On July 20, 1969, Neil Armstrong became the first human to set foot on the Moon in a moment still etched in the minds of billions of people around the world. His words-"One small step for man, one giant leap for mankind"-have become part of the lore of the 20th century, symbolizing a moment of international communion when what had seemed unreachable for untold generations had finally been attained, and when the genius of America seemed to know no limits.

But after the Moon landings ended in 1972, Americans seemed to lose considerable interest in space. The United States had established clear superiority over the Soviets, and the vast cost of the space program seemed excessive. Meanwhile, problems at home multiplied, including a troubled economy; social problems such as racism, poverty, and the disaffection of young people with the dominant culture; and the Watergate scandal. A seemingly endless war in Vietnam further absorbed America's attention and made space exploration seem, at least to some, both frivolous and self-indulgent.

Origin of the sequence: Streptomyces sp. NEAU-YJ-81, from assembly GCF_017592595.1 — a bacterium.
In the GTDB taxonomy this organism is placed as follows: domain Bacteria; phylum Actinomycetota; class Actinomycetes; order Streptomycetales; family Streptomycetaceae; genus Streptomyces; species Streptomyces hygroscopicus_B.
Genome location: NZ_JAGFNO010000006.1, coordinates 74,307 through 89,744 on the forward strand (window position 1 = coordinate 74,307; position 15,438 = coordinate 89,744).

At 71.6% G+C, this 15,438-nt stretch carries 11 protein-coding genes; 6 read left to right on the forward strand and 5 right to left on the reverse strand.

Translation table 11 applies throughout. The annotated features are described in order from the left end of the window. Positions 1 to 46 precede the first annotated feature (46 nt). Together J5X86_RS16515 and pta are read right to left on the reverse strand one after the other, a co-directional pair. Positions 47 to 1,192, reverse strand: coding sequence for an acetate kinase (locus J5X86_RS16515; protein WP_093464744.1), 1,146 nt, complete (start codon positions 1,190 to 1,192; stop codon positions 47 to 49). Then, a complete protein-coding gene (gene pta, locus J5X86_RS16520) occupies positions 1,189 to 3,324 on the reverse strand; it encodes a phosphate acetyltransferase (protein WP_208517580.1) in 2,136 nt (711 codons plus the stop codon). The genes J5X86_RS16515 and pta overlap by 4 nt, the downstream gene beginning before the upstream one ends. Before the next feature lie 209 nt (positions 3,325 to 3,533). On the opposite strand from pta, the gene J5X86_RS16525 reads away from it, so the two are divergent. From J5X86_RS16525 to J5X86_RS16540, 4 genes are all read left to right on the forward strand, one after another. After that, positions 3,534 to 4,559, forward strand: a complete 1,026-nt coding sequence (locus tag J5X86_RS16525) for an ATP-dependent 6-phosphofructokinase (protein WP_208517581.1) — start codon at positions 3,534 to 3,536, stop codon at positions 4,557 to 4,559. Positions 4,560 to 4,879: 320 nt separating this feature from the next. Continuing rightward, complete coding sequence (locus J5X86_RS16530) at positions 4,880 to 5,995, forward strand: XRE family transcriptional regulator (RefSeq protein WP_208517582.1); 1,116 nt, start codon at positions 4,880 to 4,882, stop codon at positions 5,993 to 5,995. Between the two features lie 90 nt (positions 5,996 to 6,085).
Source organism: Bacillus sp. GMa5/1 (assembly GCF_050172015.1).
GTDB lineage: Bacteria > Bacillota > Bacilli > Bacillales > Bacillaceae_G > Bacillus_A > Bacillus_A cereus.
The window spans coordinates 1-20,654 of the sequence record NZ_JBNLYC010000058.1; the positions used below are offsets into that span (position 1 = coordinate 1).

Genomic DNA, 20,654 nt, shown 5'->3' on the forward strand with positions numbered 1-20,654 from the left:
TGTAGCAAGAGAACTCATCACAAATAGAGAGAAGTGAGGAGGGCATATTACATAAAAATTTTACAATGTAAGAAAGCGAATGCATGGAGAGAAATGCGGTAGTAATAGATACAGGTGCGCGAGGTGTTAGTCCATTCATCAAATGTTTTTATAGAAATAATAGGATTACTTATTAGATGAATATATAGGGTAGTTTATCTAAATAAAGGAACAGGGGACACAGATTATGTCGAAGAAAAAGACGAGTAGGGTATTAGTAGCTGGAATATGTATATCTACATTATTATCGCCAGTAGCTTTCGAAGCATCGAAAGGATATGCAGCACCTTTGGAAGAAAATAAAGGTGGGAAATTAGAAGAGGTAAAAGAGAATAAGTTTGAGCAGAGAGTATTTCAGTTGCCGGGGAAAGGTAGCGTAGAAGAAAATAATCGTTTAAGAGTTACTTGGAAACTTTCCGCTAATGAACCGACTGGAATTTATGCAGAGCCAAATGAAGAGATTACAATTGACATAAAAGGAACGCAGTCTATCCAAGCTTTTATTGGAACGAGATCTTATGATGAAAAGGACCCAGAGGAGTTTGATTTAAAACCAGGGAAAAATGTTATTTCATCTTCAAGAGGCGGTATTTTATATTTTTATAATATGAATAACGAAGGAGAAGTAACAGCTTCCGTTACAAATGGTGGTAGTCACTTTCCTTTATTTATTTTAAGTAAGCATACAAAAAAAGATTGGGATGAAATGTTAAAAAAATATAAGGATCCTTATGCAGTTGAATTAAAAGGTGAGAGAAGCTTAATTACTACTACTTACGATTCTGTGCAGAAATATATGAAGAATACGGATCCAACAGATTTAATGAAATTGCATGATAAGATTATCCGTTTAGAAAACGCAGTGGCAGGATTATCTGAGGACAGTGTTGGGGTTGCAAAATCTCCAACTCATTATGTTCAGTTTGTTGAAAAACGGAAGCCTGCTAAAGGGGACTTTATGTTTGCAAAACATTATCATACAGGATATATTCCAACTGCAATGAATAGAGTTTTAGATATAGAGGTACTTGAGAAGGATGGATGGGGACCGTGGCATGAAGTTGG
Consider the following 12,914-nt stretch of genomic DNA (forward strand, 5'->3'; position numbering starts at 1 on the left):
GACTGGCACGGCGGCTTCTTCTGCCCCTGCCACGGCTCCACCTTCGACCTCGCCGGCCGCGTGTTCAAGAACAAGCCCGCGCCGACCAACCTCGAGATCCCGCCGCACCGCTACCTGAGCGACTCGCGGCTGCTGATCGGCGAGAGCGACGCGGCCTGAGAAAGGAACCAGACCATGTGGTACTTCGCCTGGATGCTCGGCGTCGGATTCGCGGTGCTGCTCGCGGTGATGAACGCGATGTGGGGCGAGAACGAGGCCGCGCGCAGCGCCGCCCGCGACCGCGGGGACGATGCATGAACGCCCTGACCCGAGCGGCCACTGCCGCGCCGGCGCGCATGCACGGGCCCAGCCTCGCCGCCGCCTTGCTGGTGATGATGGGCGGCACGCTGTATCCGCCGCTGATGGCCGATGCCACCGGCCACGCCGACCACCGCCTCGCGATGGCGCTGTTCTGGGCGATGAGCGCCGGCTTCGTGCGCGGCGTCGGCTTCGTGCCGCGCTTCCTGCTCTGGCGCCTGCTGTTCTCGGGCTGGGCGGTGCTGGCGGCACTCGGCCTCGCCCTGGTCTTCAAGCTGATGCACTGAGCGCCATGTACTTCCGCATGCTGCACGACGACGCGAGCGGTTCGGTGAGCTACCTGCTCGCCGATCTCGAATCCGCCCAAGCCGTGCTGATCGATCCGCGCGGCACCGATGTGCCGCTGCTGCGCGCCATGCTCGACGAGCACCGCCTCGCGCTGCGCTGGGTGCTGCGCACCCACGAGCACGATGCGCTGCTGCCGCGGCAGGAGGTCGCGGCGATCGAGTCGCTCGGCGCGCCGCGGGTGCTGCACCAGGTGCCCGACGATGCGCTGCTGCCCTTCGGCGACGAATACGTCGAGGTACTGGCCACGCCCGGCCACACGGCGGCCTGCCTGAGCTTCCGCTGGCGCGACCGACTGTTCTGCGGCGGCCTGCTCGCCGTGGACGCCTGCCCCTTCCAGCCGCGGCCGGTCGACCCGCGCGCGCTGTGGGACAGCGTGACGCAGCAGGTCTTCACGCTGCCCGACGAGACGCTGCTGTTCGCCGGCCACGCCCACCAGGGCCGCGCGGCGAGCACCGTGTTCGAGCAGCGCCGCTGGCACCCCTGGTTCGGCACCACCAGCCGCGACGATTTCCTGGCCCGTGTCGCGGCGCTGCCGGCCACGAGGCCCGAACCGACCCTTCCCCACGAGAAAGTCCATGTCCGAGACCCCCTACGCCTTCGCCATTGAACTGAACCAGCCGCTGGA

NASA, feeling the budget crunch, canceled plans to build huge space stations and send manned missions to Mars. The space shuttle, first launched in 1981, survived, but its circumscribed version of manned space travel, limited only to orbital flights, was a shadow of NASA's earlier glories and it failed to capture the public imagination as Apollo had done. The Challenger explosion in January 1986, in which seven astronauts died shortly after liftoff, set NASA back in public confidence. Recovery has been slow.

The portion of the federal budget devoted to NASA or space flight averaged 2.7 percent from 1962-64, increased to 3.3 percent from 1965-67, and dropped to 2.1 percent from 1968-72. Since then, the percentage has declined further, and today the number is 0.7 percent, or $13.8 billion, according to NASA officials.

Flying High Again